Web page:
Let Young Dreamers Continue to Dream
In 2012, Maryland voters overwhelmingly approved the “Maryland Dream Act.” I was proud to be working for Governor Martin O’Malley, the Maryland General Assembly, and State Board of Education at the time. I had the honor of working alongside 24 district superintendents who were staunch champions for the law. The Maryland Dream Act took measures to protect undocumented students beyond the federal Deferred Action for Children Arrivals (DACA) program, granting in-state public tuition rates to certain undocumented youth who attended Maryland high schools for at least three years and meet other conditions. According to the American Immigration Council, states can’t actually legalize a person’s immigration status; however, they can address collateral issues that arise from that person being undocumented. Since then, 17 other states have passed similar laws that help Dreamers afford college. So it seems there are some legislators who believe in rewarding the intelligence, diligence, and aspirations of Dreamers.
As an educator who has witnessed firsthand the hope and joy among Dreamer students and their families, I know that Dreamers are the very definition of the American Dream: They pursue excellence and are proud of their accomplishments. And they love America, the only country they have ever known. As such, Dreamers are integrated in all aspects of society, growing up to be today’s teachers, doctors, engineers, technicians, craftsmen, laborers, and more.
But right now, a majority of Dreamers are children. And rescinding DACA creates an unclear educational pathway for them. According to Pew Research, nearly 4 million undocumented students make up more than 7 percent of all K-12 students in the U.S. Each year, 65,000 undocumented seniors graduate from high school — many of them eager to attend college.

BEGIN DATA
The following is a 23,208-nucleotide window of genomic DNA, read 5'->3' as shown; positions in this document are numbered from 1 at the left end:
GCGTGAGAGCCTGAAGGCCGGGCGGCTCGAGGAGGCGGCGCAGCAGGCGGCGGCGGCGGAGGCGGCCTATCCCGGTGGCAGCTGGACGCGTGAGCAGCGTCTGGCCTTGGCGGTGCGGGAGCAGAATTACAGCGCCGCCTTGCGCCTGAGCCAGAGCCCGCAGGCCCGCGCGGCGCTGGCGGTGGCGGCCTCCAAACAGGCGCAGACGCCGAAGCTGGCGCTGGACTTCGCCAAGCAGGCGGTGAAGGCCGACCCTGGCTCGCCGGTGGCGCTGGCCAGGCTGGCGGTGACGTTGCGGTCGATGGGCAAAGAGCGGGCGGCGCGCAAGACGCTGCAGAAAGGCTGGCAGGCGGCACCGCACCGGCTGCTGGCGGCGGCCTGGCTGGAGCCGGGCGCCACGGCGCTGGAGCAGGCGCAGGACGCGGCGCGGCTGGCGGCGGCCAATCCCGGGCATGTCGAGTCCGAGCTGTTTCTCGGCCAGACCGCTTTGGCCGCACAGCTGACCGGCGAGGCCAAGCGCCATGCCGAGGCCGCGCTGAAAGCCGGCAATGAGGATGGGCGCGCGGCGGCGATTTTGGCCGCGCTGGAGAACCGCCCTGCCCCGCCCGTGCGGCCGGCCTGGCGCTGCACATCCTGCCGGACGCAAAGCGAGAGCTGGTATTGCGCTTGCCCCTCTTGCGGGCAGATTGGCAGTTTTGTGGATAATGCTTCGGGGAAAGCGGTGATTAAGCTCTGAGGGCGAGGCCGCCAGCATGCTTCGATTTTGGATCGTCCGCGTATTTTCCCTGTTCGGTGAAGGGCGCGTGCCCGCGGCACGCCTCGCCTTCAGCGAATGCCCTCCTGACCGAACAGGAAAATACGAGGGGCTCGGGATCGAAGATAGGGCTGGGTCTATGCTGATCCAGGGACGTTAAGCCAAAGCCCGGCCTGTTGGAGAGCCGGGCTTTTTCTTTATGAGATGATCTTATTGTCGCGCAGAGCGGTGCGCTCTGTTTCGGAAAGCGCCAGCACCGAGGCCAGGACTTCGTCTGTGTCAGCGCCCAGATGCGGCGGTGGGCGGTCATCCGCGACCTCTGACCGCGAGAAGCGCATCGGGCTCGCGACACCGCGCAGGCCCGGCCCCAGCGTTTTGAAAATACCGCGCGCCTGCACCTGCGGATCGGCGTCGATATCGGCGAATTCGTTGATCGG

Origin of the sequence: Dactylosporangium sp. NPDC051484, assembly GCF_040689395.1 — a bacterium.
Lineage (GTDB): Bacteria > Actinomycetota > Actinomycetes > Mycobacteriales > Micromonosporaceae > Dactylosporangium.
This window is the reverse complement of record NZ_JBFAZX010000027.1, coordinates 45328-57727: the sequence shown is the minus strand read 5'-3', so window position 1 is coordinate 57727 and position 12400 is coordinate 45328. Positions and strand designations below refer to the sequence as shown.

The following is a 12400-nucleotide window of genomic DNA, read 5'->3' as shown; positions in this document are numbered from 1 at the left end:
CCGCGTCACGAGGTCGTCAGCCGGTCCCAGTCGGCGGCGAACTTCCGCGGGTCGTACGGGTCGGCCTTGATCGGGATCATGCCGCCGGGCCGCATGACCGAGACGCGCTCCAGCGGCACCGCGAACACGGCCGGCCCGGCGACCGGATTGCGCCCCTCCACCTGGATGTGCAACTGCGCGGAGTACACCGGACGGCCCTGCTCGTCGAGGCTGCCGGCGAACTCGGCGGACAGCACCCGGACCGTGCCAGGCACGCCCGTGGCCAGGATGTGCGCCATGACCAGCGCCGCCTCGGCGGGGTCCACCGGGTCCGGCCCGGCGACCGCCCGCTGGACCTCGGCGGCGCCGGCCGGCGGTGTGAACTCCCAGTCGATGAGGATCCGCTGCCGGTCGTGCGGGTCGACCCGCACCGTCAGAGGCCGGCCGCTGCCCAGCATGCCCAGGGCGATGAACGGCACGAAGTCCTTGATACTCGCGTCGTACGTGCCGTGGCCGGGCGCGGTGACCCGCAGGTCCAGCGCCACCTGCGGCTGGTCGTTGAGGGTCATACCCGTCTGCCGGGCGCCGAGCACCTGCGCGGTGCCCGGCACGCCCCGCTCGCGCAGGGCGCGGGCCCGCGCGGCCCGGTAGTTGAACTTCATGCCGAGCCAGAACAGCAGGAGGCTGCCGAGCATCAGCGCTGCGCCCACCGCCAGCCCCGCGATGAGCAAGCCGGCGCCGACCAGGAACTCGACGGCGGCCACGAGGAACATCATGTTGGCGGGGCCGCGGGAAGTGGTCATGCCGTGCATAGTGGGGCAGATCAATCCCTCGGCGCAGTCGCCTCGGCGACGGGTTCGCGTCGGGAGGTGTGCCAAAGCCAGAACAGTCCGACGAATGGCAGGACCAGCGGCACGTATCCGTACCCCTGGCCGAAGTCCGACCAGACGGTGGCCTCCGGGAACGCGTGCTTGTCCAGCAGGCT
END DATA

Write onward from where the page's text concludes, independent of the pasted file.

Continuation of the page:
It’s not just Dreamers, however, who are being affected by the current rift in our country. The national fear-mongering that has been eroding America’s foundation impacts us all. Children, regardless of ethnicity, are watching and listening as their friends and neighbors — with whom they encounter at schools, churches, and playgrounds — are being scapegoated as the scourge of society while risking deportation from the country against their will.
And yet, embracing our commonalities and respecting our cultural differences is what makes our country, and our communities, stronger. Diversity of thought, perspective, and lived experiences generates creativity and innovation. Children understand this. Why don’t adults?
In a nation founded by immigrants, rescinding the DACA program seems downright un-American. Congress needs to pass the bipartisan, bicameral Dream Act. Let these 18 states set the example: If Maryland can support and invest in the future for the 10,000 DACA recipients currently residing in the state, then why can’t the nation follow suit? Grant these children and young adults a path to citizenship, so that they can remain an integral fabric of our society—and continue to dream big.
Call your Congressional representative this week and urge them to pass the Dream Act.